Ooh, the beauty is there but a beast is in the heart
      Hall & Oates, Maneater
  • The eighth Alex Rider book, Crocodile Tears, uses a definition of the phrase the book is titled for as its epigraph. This was included because Anthony Horowitz's publishers believed the phrase was not widely known and most readers would not understand what the title meant, and they initially wanted him to change the title completely. Horowitz resisted, and his publishers eventually relented on condition the epigraph was included.
  • For Whom the Bell Tolls has a quote from the poet John Donne, which also provides the title:
    No man is an Iland, intire of it selfe; every man is a peece of the Continent, a part of the maine; if a Clod bee washed away by the Sea, Europe is the lesse, as well as if a Promontorie were, as well as if a Mannor of thy friends or of thine owne were; any mans death diminishes me, because I am involved in Mankinde; And therefore never send to know for whom the bell tolls; It tolls for thee.
  • Half Of A Yellow Sun not only has an epigraph from Chinua Achebe at the beginning of the book, but has all the chapters narrated by one of its Switching P.O.V. protagonists start with an epigraph from the fictional book he is writing. In the end, he scraps the book he wanted to write and a mother character turns out to have written the epigraphs instead.
  • The Robotech novelizations have each chapter lead by an in-universe quote, usually from various historical works that cover the Robotech Wars retrospectively, but also including more informal sources ranging from main characters' memoirs to relevant quips made by anonymous Spear Carrier types. The author(s) stated they were directly inspired by Dune.
  • La Grande Encyclopédie des lutins, by Pierre Dubois, is a catalogue of various fairies and fey creatures. Each entry is preceded by a quote from a book, which either refers directly to the given type of fairy, or at least vaguely fits its theme. However, some of the quotes are apparently made up.
  • Adam Mickiewicz's poem "Romantycznosc" (Romanticity) begins with a quote from Hamlet: "Methinks, I see... where? – In my mind's eyes." It is quoted from the part where Hamlet says he sees his dead father in his "mind's eye". Mickiewicz's poem itself is about a hallucinating girl who claims to see her dead lover.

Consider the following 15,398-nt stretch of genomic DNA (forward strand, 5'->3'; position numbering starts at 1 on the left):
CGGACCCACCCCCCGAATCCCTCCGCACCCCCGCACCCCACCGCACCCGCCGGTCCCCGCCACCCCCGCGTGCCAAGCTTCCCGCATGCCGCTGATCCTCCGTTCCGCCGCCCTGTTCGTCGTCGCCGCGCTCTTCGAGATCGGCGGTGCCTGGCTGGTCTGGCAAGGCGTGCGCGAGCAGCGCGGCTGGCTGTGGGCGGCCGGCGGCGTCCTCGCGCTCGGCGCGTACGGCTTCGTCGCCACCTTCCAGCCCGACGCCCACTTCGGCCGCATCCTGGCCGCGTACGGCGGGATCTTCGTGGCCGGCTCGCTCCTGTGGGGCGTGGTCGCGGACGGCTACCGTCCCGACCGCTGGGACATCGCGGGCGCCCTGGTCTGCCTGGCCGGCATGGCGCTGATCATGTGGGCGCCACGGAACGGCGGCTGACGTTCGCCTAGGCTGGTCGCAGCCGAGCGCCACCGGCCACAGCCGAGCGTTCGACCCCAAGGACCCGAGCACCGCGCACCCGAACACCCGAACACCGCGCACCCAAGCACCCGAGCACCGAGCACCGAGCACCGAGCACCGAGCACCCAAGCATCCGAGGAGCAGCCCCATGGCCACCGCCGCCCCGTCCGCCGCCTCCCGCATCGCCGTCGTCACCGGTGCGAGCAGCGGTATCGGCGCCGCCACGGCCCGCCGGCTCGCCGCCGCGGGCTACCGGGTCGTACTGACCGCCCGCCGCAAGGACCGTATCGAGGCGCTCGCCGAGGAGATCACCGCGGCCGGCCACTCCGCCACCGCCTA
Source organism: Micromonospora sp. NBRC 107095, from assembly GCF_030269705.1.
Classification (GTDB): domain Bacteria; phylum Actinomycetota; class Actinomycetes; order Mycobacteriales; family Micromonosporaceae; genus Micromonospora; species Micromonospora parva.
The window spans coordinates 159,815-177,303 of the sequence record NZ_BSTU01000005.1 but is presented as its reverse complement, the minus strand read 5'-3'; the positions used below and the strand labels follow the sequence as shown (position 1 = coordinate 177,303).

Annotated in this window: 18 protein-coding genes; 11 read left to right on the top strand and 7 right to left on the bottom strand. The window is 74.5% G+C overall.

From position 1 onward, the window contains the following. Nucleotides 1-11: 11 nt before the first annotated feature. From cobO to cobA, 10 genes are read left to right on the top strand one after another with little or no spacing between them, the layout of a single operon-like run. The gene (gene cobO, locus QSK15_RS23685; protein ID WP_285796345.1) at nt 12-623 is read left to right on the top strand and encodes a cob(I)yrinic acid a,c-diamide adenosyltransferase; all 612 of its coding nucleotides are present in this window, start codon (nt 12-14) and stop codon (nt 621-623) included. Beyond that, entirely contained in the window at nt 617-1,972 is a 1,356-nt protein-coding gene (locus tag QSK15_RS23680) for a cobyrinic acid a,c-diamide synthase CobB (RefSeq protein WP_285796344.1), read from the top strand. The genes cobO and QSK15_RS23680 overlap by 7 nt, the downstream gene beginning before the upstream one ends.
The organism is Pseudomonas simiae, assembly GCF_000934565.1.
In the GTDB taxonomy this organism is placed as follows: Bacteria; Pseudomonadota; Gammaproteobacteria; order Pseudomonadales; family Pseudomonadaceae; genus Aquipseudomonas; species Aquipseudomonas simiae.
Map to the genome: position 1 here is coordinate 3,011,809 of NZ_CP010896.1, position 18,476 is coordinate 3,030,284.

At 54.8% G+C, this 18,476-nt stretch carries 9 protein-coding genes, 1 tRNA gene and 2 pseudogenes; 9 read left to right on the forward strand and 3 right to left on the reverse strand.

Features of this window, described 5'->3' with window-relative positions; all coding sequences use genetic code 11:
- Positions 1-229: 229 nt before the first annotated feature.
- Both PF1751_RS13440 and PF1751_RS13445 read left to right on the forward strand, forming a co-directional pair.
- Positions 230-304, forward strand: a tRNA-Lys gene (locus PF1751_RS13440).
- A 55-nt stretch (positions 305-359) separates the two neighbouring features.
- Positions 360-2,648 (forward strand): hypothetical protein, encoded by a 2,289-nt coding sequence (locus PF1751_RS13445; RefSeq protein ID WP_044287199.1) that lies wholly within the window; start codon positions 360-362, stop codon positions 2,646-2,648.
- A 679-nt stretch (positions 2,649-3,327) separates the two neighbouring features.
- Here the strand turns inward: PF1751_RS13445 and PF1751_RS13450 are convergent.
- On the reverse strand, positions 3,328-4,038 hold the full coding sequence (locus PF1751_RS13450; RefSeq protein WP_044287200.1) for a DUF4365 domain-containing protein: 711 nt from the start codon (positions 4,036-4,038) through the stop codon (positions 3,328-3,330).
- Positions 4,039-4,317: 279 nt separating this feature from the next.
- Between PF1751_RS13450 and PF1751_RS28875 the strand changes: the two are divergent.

• Each of the parts in Accelerando opens with a different quote:
    • Part 1, "Slow Takeoff":
    The question of whether a computer can think is no more interesting than the question of whether a submarine can swim. — Edsger W. Dijkstra
    • Part 2, "Point of Inflection":
    Life is a process which may be abstracted from other media. — John Von Neumann
    • Part 3, "Singularity":
    There's a sucker born every minute. — P. T. Barnum
  • But What If We're Wrong?, a book speculating about how widely accepted views might change in the future, begins with this quote:
    If what I say now seems to you to be very reasonable, then I’ll have failed completely. — Arthur C. Clarke, speaking in the year 1964, attempting to explain what the world might be like in the year 2000
  • The Information: A History, a Theory, a Flood, about the history of information theory and communication, starts with two epigraphs relating to the theme (the first one comes from Zadie Smith's White Teeth). (The book also includes relevant quotes at the start of every chapter.)
    Anyway, those tickets, the old ones, they didn’t tell you where you were going, much less where you came from. He couldn’t remember seeing any dates on them, either, and there was certainly no mention of time. It was all different now, of course. All this information. Archie wondered why that was. — Zadie Smith
    What we call the past is built on bits. — John Archibald Wheeler
  • Jake And The Dynamo, a Magical Girl novel, opens with this fitting quote:
    It is rare that one can see in a little boy the promise of a man, but one can almost always see in a little girl the threat of a woman. — Alexandre Dumas
  • Lord of Light is set on a planet where Hindu Mythology has been made real while the protagonist plays the role of Buddha, and accordingly it features quotes from Buddhist and Hinduist literature, such as the Upanishads.
  • Sundiver, a science fiction novel about an expedition to the Sun, starts with the quote by the astronomer Arthur Eddington: is reasonable to hope that in the not too distant future we shall be competent to understand so simple a thing as a star. — A. S. Eddington, 1926
  • Three Christs of Ypsilanti, a nonfiction book about three mental patients, each claiming to be Jesus Christ, opens with the quote by the philosopher Bertrand Russell: